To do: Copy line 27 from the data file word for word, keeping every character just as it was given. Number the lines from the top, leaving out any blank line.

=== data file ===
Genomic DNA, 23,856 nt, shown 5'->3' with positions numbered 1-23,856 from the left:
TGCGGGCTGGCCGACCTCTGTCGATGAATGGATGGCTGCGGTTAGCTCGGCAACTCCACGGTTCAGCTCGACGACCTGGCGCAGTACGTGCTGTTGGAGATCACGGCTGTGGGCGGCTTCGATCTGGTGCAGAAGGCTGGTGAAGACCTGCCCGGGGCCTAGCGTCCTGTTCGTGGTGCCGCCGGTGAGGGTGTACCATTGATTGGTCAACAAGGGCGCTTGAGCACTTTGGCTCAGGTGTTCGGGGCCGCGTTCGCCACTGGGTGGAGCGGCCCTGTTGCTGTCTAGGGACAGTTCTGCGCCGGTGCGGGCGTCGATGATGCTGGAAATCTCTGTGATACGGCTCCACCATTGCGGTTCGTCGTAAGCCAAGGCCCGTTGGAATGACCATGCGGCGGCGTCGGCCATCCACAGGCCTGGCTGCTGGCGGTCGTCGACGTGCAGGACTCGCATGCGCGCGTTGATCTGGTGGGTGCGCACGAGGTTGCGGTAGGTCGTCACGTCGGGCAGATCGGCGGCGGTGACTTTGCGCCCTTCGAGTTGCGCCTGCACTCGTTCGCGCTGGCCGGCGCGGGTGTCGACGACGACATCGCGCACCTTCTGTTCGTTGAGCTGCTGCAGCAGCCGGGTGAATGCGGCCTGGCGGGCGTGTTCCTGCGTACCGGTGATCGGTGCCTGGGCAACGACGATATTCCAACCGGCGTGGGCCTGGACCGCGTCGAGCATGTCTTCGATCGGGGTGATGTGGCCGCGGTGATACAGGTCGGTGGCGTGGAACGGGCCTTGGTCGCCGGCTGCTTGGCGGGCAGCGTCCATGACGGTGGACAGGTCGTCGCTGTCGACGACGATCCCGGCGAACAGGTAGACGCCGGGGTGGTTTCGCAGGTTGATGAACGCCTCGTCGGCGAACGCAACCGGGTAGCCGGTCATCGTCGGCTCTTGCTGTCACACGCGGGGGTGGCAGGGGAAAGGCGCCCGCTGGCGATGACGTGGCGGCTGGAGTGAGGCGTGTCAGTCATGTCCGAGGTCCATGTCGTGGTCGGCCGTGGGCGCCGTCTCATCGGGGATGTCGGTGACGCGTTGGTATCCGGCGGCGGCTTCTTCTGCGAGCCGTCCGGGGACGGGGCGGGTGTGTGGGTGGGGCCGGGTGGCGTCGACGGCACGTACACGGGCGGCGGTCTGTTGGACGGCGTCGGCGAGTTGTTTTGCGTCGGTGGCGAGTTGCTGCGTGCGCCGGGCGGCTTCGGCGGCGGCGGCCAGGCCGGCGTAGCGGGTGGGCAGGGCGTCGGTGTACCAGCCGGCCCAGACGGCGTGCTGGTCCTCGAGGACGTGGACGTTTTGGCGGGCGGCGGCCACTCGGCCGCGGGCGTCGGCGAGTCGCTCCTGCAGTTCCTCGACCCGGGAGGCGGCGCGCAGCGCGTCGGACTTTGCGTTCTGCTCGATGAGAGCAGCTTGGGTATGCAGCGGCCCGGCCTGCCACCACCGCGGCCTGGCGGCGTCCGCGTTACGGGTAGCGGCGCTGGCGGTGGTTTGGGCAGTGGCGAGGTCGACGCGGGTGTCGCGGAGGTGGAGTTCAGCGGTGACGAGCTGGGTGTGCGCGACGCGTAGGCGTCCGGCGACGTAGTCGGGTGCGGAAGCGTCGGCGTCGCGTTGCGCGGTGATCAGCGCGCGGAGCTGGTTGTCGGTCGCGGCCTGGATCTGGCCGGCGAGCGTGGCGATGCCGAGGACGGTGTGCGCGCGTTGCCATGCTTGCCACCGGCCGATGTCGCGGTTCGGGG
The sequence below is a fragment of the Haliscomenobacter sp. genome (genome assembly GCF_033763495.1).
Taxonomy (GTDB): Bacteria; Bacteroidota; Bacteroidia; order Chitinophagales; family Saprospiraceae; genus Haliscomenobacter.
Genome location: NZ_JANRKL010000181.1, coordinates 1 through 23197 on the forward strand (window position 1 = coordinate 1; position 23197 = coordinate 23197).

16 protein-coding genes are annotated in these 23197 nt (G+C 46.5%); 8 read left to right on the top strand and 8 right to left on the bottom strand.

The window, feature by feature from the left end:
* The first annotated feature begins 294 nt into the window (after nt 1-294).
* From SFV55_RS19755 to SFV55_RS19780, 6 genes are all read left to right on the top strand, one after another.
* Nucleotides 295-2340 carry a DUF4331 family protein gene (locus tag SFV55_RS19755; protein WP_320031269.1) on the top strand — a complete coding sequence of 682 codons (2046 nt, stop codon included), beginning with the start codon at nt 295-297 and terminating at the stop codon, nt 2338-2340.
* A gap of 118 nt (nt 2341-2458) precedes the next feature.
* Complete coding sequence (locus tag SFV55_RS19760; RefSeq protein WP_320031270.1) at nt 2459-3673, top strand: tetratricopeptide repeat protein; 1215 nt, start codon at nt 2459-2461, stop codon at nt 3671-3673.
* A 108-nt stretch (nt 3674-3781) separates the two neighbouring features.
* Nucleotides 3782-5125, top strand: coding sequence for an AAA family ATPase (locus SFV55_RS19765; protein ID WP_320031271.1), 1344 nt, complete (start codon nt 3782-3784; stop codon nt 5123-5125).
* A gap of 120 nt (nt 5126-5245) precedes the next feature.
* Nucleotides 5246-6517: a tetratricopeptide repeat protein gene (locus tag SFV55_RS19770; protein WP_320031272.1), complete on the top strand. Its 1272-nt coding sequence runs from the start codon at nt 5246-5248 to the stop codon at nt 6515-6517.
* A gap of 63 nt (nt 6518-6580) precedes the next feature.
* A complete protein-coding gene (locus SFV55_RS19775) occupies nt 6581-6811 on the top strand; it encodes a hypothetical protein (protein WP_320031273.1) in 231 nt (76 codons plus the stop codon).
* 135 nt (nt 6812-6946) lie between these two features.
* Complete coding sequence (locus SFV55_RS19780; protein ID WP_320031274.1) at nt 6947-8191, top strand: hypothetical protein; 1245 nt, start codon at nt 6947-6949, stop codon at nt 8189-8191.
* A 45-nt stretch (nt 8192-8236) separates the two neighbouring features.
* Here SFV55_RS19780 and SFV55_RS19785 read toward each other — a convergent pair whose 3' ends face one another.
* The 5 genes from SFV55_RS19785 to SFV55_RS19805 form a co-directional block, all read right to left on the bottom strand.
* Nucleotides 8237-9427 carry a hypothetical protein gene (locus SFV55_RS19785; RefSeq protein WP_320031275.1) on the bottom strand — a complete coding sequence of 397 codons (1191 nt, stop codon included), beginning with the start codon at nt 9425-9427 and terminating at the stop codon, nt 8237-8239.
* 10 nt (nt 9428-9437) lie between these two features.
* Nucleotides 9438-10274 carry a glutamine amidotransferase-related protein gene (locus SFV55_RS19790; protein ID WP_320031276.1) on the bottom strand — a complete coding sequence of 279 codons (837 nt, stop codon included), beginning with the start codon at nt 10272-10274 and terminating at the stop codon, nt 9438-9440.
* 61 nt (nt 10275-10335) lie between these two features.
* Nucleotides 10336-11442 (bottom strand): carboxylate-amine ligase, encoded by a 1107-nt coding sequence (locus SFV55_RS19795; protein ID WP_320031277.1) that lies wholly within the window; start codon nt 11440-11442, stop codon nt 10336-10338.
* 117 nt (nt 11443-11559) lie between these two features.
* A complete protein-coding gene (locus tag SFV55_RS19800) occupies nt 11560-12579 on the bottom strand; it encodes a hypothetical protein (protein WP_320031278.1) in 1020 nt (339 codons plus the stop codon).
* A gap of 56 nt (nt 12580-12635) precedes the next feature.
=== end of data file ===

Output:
* 61 nt (nt 10275-10335) lie between these two features.